It was a revelation much like the time when I figured out that a friend of mine was terrified of my adorable, friendly, fluffy and completely harmless little dog.

Me crouching down next to a small white dog that is saying "Rawrf! Bark!".  A friend standing in the background looking nervous.
*Friend's face changed to protect the innocent.
 "You can't be scared of him!" I said, picking up my unprotesting lump of dog and holding him up to her.  "He doesn't do anything but bark and even that is friendly."

Me holding the dog up to the friend.  The friend looks more nervous and is backing away.

She remained unconvinced.

"Look, I can shove my hand in his mouth and all he does is squirm away."

Me sticking my hand in my dog's mouth.  Friend looking horrified and backing away.


No amount of trying to make my dog mangle my hand would ever convince her to change her mind.

Of course, I initially pictured a fear of money to be similar to my friend's fear of my dog.

Me staring suspiciously at a pile of money.

The money pile make the small noise 'rustle' and I panic.


But of course, it's more than that.  We are not a dog-based economy; we trade in money.

Fanart of Cruella DeVille
Well, most people.
--Image from Wikipedia
Money gets us food, shelter, clothing and, in sufficient quantities, status.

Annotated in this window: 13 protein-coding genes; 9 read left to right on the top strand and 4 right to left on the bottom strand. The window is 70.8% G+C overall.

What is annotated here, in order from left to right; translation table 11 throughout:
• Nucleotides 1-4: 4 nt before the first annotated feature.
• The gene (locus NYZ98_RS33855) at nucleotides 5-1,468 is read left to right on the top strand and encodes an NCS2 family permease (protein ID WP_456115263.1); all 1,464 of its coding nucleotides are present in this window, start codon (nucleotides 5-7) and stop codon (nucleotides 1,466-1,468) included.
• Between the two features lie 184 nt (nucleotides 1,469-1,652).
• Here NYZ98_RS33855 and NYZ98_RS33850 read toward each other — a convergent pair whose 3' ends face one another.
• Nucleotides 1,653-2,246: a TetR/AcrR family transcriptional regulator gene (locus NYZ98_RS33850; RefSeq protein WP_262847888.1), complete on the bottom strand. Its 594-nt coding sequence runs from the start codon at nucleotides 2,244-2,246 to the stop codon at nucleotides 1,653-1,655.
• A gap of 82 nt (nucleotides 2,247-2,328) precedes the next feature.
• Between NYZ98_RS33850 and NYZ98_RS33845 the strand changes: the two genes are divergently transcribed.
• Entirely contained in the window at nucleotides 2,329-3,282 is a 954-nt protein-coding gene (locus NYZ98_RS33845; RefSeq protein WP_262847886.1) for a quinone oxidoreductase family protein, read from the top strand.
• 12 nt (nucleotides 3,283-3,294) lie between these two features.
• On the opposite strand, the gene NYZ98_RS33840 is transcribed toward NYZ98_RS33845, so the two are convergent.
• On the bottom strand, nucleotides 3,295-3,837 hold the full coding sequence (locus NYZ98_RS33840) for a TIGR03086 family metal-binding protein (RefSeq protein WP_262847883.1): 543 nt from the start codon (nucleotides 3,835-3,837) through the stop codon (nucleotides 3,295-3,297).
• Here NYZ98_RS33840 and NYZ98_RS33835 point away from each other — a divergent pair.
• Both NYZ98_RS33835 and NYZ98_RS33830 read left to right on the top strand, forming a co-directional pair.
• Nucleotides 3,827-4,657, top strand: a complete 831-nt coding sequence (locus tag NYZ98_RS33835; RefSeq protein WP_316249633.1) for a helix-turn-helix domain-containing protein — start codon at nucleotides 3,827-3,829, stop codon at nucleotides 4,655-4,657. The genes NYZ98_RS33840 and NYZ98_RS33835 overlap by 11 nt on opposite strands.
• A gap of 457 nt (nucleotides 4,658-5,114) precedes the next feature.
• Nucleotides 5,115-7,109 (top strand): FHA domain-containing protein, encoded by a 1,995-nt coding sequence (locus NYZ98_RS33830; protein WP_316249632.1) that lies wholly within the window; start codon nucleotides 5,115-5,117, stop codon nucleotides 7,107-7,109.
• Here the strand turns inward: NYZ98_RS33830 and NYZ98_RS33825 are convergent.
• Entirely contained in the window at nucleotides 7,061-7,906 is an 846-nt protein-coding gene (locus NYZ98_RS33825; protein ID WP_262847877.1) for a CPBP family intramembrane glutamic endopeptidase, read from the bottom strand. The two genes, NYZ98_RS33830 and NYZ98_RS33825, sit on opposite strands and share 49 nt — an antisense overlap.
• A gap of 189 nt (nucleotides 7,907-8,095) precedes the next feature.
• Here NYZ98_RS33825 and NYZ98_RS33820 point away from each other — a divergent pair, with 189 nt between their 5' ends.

Adults are expected to know how to manage money and face penalties and judgement if they can't figure it out.  This skill of managing money, however, is presumed to be intuitive and gets very limited coverage in the school curriculum.

A mother bird kicking a baby bird out of the nest and saying: "Well, you're an adult now... have fun with that..."
Finances 101 - Lesson 1
I found money intuitive, but from discussions with other people, I get the sense that this is not the same way for everyone.  Those who have more trouble tend not to want to talk about money.  Sometimes, they might say that they're afraid of it.

Right or wrong, when I hear "I'm afraid of money" I assume that the person is saying "I'm scared that I'm going to screw up this whole money thing, and then everyone will laugh at me and my pain."

When I hear that someone is scared of something, I always want to make that thing seem less scary somehow.  Scared of dogs?  Look, this one's all friendly.  Scared of money?  Let's make jokes about personal finance until it seems harmless (and even perhaps, fun).

Except mice.  Mice will always be scary.